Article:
The novel holds to the facts of Jackson’s life about as well as the movie Gods and Generals does, that is to say, fairly accurately. Thoughts and conversations are, of course, invented, and this is where the novel is weakest. As is often the case with ‘spiritual’ novels that relay religious thoughts through the main character’s thoughts, The Other Side of the River often comes up as cheesy and contrived. It is not my favorite way to embed faith into a book. Because there is a concrete story to follow, the book does not exist for the sole purpose of preaching — it’s not as overtly spiritual as other books I’ve come across.
The writing is questionably good. This novel doesn’t have the striking prose of, say, Gods and Generals or Last Full Measure, or any of Shaara’s war novels. The battle scenes will not grip you as you turn pages. So, sure, the writing’s good, but for a war novel, there isn’t enough passion. And perhaps that reflects the focus of this novel: it isn’t a page-turning thriller. Instead, it’s a more personal look at Jackson himself.
This could have made The Other Side of the River a real winner, if it had been properly executed. The novel plays heavily with Jackson’s sense of ambition and pride, contrasted against his faith, but it’s overall clunky. The thoughts seem unrealistic, even naive at times. It takes a master to inject realistic thoughts into a novel properly, and Robert Halpert just couldn’t pull it off. To be fair, it could be worse. But why settle for mediocre?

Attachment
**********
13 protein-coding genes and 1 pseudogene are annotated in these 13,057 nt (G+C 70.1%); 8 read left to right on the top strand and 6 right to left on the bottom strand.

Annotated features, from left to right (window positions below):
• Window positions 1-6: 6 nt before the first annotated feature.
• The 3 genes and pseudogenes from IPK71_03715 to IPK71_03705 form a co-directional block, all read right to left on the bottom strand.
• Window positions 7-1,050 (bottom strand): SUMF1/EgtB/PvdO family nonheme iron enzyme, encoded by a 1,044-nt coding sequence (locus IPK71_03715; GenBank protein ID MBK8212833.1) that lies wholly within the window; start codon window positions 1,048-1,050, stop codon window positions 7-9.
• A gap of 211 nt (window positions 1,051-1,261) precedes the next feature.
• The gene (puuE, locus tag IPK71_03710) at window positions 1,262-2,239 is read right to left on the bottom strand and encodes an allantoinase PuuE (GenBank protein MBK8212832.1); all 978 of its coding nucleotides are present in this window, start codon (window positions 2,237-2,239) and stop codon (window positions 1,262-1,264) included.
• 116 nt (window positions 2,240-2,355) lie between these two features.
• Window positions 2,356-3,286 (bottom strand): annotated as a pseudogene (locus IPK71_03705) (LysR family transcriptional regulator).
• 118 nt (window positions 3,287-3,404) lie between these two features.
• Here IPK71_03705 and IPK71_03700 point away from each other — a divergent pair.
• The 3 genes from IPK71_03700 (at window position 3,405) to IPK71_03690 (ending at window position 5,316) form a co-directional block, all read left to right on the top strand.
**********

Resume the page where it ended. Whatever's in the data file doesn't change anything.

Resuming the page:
In general, the book is an okay read, mixing various elements in a fairly skilled manner. It’s not a classic, but it’s worth your time if you’re a Jackson fan. If you’re a Civil War buff, or only looking to be one, then you’re better off looking at Shaara’s novels (links above); they’re much better written. But if you have a spot in your attentions for Stonewall Jackson specifically, as I do, then this book is worth your time, even if it’s not an outstanding book.
Life of Pi, recently made into a major motion picture, is a philosophical novel that expertly captures your attention and captivates you throughout every page. A survival novel at the very core, Life of Pi is layered with philosophical questions and thought-provoking statements. It’s an excellent read that’s well worth your time.